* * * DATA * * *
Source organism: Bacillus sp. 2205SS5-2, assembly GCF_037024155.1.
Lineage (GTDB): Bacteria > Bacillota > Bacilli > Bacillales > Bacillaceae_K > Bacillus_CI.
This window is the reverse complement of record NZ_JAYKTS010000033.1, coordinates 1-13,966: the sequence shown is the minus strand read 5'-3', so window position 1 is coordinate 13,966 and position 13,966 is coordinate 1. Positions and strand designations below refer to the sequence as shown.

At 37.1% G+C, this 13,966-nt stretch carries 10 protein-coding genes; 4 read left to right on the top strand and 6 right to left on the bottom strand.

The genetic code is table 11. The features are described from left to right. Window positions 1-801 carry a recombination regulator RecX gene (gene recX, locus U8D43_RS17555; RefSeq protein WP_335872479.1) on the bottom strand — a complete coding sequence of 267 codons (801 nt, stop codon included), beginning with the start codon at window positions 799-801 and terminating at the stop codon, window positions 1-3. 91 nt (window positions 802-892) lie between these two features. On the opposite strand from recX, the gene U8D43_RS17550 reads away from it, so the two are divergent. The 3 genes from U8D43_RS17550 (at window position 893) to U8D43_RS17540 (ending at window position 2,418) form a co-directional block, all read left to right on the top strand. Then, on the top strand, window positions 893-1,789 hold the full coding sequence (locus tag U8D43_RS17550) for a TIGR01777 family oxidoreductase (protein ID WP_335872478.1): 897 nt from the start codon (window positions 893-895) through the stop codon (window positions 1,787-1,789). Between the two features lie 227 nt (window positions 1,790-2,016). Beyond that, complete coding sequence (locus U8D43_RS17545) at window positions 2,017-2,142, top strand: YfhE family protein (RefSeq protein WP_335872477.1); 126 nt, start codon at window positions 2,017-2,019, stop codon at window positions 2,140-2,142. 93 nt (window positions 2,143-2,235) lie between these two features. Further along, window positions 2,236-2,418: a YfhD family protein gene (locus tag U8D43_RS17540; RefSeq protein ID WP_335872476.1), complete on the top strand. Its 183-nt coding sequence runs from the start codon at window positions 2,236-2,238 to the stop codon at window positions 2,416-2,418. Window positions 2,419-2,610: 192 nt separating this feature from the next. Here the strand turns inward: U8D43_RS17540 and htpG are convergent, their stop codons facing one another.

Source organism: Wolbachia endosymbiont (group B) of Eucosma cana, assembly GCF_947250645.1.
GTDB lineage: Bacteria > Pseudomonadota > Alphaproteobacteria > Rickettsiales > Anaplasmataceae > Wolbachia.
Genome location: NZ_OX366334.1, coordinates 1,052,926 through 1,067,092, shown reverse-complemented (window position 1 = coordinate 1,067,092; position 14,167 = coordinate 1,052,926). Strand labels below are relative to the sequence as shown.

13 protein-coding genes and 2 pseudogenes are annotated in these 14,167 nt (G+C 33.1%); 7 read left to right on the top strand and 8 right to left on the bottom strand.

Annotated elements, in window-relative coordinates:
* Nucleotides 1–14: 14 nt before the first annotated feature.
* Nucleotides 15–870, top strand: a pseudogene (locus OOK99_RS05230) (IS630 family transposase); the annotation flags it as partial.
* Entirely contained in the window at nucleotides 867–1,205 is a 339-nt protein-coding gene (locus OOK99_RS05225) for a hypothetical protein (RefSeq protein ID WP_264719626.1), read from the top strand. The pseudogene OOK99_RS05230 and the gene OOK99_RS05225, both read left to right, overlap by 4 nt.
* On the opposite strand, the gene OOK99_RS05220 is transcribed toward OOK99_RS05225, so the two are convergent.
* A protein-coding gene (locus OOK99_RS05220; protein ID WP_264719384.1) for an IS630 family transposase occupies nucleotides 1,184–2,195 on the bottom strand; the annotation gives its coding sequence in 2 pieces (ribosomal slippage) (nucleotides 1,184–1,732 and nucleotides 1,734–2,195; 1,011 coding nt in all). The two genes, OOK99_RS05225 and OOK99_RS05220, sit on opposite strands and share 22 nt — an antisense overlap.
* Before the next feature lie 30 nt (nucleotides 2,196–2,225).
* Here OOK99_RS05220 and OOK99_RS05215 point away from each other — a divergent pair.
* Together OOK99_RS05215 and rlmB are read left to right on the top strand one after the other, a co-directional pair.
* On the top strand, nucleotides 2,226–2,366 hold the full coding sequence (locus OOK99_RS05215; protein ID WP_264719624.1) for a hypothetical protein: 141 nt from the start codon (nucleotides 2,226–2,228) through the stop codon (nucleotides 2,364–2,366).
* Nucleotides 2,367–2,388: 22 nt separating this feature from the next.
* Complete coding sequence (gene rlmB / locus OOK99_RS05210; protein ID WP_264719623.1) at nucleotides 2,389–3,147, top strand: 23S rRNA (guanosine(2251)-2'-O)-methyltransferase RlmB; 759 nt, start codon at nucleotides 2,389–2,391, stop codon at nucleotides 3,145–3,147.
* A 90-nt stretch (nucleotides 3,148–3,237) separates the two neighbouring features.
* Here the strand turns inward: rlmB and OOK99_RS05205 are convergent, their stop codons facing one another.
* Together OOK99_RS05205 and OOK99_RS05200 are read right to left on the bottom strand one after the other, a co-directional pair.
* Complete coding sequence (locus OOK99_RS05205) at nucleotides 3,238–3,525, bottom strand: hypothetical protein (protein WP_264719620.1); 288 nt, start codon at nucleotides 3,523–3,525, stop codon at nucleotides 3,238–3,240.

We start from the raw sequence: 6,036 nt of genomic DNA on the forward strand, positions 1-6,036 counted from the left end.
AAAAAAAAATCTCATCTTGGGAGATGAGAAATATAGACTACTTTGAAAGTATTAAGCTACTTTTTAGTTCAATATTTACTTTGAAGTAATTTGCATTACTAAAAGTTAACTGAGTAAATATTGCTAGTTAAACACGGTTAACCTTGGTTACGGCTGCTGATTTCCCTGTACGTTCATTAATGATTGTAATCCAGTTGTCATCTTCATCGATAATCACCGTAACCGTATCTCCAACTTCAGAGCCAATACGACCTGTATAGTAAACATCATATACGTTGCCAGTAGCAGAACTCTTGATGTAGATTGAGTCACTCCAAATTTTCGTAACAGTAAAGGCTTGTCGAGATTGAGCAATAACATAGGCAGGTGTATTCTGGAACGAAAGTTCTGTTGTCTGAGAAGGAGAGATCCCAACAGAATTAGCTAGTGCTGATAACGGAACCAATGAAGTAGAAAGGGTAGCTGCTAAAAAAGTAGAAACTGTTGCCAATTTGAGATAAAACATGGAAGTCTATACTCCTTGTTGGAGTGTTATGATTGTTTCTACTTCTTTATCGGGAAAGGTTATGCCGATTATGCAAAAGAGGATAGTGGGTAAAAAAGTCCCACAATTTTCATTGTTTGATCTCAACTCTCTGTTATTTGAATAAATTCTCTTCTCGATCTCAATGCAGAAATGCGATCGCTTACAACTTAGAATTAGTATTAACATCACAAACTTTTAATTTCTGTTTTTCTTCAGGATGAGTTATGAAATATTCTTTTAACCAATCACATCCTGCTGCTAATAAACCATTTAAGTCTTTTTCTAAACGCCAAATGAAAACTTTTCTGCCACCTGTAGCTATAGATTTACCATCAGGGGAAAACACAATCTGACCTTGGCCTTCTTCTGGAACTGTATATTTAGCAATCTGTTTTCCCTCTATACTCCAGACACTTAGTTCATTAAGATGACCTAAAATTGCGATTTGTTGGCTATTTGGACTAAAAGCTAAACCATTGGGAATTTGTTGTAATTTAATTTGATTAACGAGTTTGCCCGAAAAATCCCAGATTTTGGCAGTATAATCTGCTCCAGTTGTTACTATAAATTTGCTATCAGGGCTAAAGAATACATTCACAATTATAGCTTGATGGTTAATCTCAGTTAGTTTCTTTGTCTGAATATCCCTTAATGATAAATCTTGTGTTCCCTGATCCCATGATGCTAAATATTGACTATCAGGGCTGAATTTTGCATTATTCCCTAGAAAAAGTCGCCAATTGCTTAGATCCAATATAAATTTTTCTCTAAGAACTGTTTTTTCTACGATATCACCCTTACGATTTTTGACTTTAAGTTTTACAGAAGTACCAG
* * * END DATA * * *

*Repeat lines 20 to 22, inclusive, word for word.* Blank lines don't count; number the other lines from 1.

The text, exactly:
* Nucleotides 2,367–2,388: 22 nt separating this feature from the next.
* Complete coding sequence (gene rlmB / locus OOK99_RS05210; protein ID WP_264719623.1) at nucleotides 2,389–3,147, top strand: 23S rRNA (guanosine(2251)-2'-O)-methyltransferase RlmB; 759 nt, start codon at nucleotides 2,389–2,391, stop codon at nucleotides 3,145–3,147.
* A 90-nt stretch (nucleotides 3,148–3,237) separates the two neighbouring features.